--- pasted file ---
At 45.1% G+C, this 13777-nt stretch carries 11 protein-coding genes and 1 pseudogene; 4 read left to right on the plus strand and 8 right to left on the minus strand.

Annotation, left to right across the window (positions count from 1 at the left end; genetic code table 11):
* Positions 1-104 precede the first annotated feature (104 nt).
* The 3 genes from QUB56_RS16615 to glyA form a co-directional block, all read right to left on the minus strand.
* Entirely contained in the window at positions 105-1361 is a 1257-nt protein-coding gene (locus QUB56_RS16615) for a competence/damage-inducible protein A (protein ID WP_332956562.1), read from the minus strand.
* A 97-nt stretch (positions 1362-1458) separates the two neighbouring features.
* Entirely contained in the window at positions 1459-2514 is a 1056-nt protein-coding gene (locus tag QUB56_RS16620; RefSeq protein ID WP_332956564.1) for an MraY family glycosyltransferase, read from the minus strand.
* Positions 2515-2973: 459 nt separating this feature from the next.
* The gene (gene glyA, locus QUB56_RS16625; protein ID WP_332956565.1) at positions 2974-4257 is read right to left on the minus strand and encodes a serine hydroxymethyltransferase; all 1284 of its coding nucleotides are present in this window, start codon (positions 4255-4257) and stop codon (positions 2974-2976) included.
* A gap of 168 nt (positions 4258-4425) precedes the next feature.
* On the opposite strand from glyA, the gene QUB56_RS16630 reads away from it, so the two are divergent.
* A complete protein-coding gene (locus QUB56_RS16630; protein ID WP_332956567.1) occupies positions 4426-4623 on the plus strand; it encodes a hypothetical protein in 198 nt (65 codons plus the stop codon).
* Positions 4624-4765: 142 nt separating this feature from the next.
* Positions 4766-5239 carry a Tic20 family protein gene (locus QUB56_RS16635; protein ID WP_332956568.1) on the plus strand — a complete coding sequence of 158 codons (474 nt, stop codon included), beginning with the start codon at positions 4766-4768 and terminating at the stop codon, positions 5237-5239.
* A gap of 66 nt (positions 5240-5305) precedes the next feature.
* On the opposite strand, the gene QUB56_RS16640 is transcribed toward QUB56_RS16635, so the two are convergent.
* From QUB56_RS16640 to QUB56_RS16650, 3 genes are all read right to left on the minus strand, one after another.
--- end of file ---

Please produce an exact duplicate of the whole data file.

At 45.1% G+C, this 13777-nt stretch carries 11 protein-coding genes and 1 pseudogene; 4 read left to right on the plus strand and 8 right to left on the minus strand.

Annotation, left to right across the window (positions count from 1 at the left end; genetic code table 11):
* Positions 1-104 precede the first annotated feature (104 nt).
* The 3 genes from QUB56_RS16615 to glyA form a co-directional block, all read right to left on the minus strand.
* Entirely contained in the window at positions 105-1361 is a 1257-nt protein-coding gene (locus QUB56_RS16615) for a competence/damage-inducible protein A (protein ID WP_332956562.1), read from the minus strand.
* A 97-nt stretch (positions 1362-1458) separates the two neighbouring features.
* Entirely contained in the window at positions 1459-2514 is a 1056-nt protein-coding gene (locus tag QUB56_RS16620; RefSeq protein ID WP_332956564.1) for an MraY family glycosyltransferase, read from the minus strand.
* Positions 2515-2973: 459 nt separating this feature from the next.
* The gene (gene glyA, locus QUB56_RS16625; protein ID WP_332956565.1) at positions 2974-4257 is read right to left on the minus strand and encodes a serine hydroxymethyltransferase; all 1284 of its coding nucleotides are present in this window, start codon (positions 4255-4257) and stop codon (positions 2974-2976) included.
* A gap of 168 nt (positions 4258-4425) precedes the next feature.
* On the opposite strand from glyA, the gene QUB56_RS16630 reads away from it, so the two are divergent.
* A complete protein-coding gene (locus QUB56_RS16630; protein ID WP_332956567.1) occupies positions 4426-4623 on the plus strand; it encodes a hypothetical protein in 198 nt (65 codons plus the stop codon).
* Positions 4624-4765: 142 nt separating this feature from the next.
* Positions 4766-5239 carry a Tic20 family protein gene (locus QUB56_RS16635; protein ID WP_332956568.1) on the plus strand — a complete coding sequence of 158 codons (474 nt, stop codon included), beginning with the start codon at positions 4766-4768 and terminating at the stop codon, positions 5237-5239.
* A gap of 66 nt (positions 5240-5305) precedes the next feature.
* On the opposite strand, the gene QUB56_RS16640 is transcribed toward QUB56_RS16635, so the two are convergent.
* From QUB56_RS16640 to QUB56_RS16650, 3 genes are all read right to left on the minus strand, one after another.